WB4IUY's Random Blog
I've been in Amateur Radio since 1974, and still find new and interesting things to do. I like to build, restore, and operate on the air. This is a blog of various info about my Ham Radio operations and activities, projects, and opinions. Visit www.WB4IUY.net for the lowdown at WB4IUY.
Tuesday, December 4, 2012
We retuned all of the receive & transmit cavities, and found them all to be out of adjustment...some by quite a bit. They were last adjusted back in 2002. We changed the configuration of the cavities to improve isolation, and have an additional pass cavity on the receive and transmit ports. De-sense is gone, and all is well with that aspect of the repeater, now.
All 4 cooling fans were replaced. They run non-stop, and have turned many revolutions since the installation of this repeater at the Clayton site in 2002. All of the heat sinks are cleaned, and the repeater is running nice and cool.
A temporary repair had been made a while back with a jumper lead, and that was removed and hard wired to correct a control logic problem. There is one more similar issue, but I forgot my glasses and couldn't see the terminal that needed to be soldered :-)
Weak signal tests were made, and it is responding to signals that are right down in the noise, so we're pretty happy with that. A few programming changes were made, and that wrapped up the work for the day.
The "to-do" list is getting short now with only a few items left like: replacing a defective PL encoder board on the transmitter, repairing a control logic issue for the 2nd voice announcer module, and replacing a backup battery on the voice IDers.
Next, the work on the Clayton site begins...
at 10:34 PM
The property owner now stores hay for 18 horses in the rear of the barn in the area where the repeater lives. The floor was at least 6" deep in hey stems and very finely ground chaf from hey. The upper & lower repeater cabinets were completely clogged with hay, chaf, and cobwebs/spiderwebs. The fine dust, which had some of us coughing and sneezing, was at least an inch deep inside of the repeater on some of the electronics to such a point that much of the wiring was completely hidden and all 5 cooling fans were seized up. Heat sinks on driver, power amp, voltage regulators, etc were clogged with the same stuff. I honestly don't know why the repeater had not blown up and/or caught fire. Additionally, the lower cabinet where the duplexers and other items live were in the same condition. It also seems that a dog had found an opening into the rear of the enclosure and has been using the lower section of the bottom cabinet as a toilet and was literally covered in copious amounts of doggie poo.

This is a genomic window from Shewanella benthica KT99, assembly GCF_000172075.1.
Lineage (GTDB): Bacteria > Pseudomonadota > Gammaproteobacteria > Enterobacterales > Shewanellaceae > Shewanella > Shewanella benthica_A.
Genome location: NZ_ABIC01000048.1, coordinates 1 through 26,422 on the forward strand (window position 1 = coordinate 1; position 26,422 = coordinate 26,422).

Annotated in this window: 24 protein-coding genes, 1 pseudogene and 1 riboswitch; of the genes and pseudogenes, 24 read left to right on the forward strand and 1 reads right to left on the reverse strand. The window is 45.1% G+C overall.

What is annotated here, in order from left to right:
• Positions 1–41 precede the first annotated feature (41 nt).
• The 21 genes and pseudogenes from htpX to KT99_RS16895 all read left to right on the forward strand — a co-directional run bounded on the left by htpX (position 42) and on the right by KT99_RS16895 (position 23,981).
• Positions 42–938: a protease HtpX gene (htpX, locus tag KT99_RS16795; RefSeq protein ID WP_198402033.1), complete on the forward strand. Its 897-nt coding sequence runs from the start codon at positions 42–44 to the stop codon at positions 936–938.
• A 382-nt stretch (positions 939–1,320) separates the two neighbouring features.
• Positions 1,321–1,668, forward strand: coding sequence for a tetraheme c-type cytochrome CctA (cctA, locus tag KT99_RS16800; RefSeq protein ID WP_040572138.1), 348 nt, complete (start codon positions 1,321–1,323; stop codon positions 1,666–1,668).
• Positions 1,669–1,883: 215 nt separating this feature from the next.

We pulled out all of the repeater releated equipment, loaded it up, and hauled it off for cleaning and re-installation. It has now been cleaned pretty well, reconnected at a clean site, and is receiving some much needed repairs while keeping it on the air as best as possible. It is suffering from some desense issues at the moment, but more work is planned for Saturday. It should be up and running well in time for the Tuesday night net. We'll also be making some controller and other changes that should improve coverage and functionality.
Tower: We discovered several serious antenna related issues. The tree that had grown up into the tower has been trimmed and the most pressing parts cut away from the tower. There are still a couple of limbs to remove, and I'll get to that shortly. The more significant issue is where someone has run into the southwest elevated guy point and sheared off the backup restraint that ties it to the primary anchors. This allowed the elevated guy point to pull towards the tower, loosen the 3 lower SW guy wires, and allow the bottom 1/3 of the tower to slowly curve towards the northeast. I've got to repair that right away, before an ice storm and tower loading causes the tower to fall. There are also a few ice splits in the lower section that have to be repaired.
Antenna: Examination of the top mounted 4 bay dipole array that has served 147.39 for about 20 years revealed more problems... One of the top folded dipoles has loosened and turned towards the mast about 90 degrees. Another of the folded dipole loops is completely missing and no where to be found on the property. The link antenna has blown around and the multiband vertical is twisted in a pretty bad band. Again, I'm amazed that the system was still working as well as it was.
at 10:27 PM